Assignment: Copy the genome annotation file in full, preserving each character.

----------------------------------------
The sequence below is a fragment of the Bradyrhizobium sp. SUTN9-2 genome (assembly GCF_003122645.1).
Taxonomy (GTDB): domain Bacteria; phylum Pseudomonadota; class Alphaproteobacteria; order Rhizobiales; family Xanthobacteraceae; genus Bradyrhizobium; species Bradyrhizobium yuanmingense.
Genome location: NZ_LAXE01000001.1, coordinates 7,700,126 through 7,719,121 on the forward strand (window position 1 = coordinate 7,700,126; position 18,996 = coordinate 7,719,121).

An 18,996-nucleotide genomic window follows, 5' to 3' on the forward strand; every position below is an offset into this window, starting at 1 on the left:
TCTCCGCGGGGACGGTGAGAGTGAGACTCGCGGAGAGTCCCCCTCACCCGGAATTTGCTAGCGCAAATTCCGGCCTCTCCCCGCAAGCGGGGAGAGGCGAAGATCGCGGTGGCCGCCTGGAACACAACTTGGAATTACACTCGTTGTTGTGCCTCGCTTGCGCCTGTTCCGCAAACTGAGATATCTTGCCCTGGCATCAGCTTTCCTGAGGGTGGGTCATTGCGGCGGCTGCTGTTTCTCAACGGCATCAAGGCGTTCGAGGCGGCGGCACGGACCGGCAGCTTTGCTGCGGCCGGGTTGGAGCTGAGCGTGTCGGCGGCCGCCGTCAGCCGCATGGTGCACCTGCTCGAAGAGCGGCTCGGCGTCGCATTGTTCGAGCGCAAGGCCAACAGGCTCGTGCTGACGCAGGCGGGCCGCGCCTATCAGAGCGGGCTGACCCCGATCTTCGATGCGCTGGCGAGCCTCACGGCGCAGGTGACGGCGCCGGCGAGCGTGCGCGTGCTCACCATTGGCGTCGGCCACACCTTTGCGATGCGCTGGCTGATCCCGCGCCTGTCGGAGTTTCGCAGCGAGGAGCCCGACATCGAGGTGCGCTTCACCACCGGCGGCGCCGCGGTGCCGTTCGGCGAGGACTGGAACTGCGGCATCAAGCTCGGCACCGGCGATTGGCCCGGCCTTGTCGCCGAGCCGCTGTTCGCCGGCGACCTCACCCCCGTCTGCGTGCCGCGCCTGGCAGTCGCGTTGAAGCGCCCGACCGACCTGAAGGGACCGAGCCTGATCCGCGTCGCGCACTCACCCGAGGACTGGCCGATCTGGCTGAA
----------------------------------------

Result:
The sequence below is a fragment of the Bradyrhizobium sp. SUTN9-2 genome (assembly GCF_003122645.1).
Taxonomy (GTDB): domain Bacteria; phylum Pseudomonadota; class Alphaproteobacteria; order Rhizobiales; family Xanthobacteraceae; genus Bradyrhizobium; species Bradyrhizobium yuanmingense.
Genome location: NZ_LAXE01000001.1, coordinates 7,700,126 through 7,719,121 on the forward strand (window position 1 = coordinate 7,700,126; position 18,996 = coordinate 7,719,121).

An 18,996-nucleotide genomic window follows, 5' to 3' on the forward strand; every position below is an offset into this window, starting at 1 on the left:
TCTCCGCGGGGACGGTGAGAGTGAGACTCGCGGAGAGTCCCCCTCACCCGGAATTTGCTAGCGCAAATTCCGGCCTCTCCCCGCAAGCGGGGAGAGGCGAAGATCGCGGTGGCCGCCTGGAACACAACTTGGAATTACACTCGTTGTTGTGCCTCGCTTGCGCCTGTTCCGCAAACTGAGATATCTTGCCCTGGCATCAGCTTTCCTGAGGGTGGGTCATTGCGGCGGCTGCTGTTTCTCAACGGCATCAAGGCGTTCGAGGCGGCGGCACGGACCGGCAGCTTTGCTGCGGCCGGGTTGGAGCTGAGCGTGTCGGCGGCCGCCGTCAGCCGCATGGTGCACCTGCTCGAAGAGCGGCTCGGCGTCGCATTGTTCGAGCGCAAGGCCAACAGGCTCGTGCTGACGCAGGCGGGCCGCGCCTATCAGAGCGGGCTGACCCCGATCTTCGATGCGCTGGCGAGCCTCACGGCGCAGGTGACGGCGCCGGCGAGCGTGCGCGTGCTCACCATTGGCGTCGGCCACACCTTTGCGATGCGCTGGCTGATCCCGCGCCTGTCGGAGTTTCGCAGCGAGGAGCCCGACATCGAGGTGCGCTTCACCACCGGCGGCGCCGCGGTGCCGTTCGGCGAGGACTGGAACTGCGGCATCAAGCTCGGCACCGGCGATTGGCCCGGCCTTGTCGCCGAGCCGCTGTTCGCCGGCGACCTCACCCCCGTCTGCGTGCCGCGCCTGGCAGTCGCGTTGAAGCGCCCGACCGACCTGAAGGGACCGAGCCTGATCCGCGTCGCGCACTCACCCGAGGACTGGCCGATCTGGCTGAA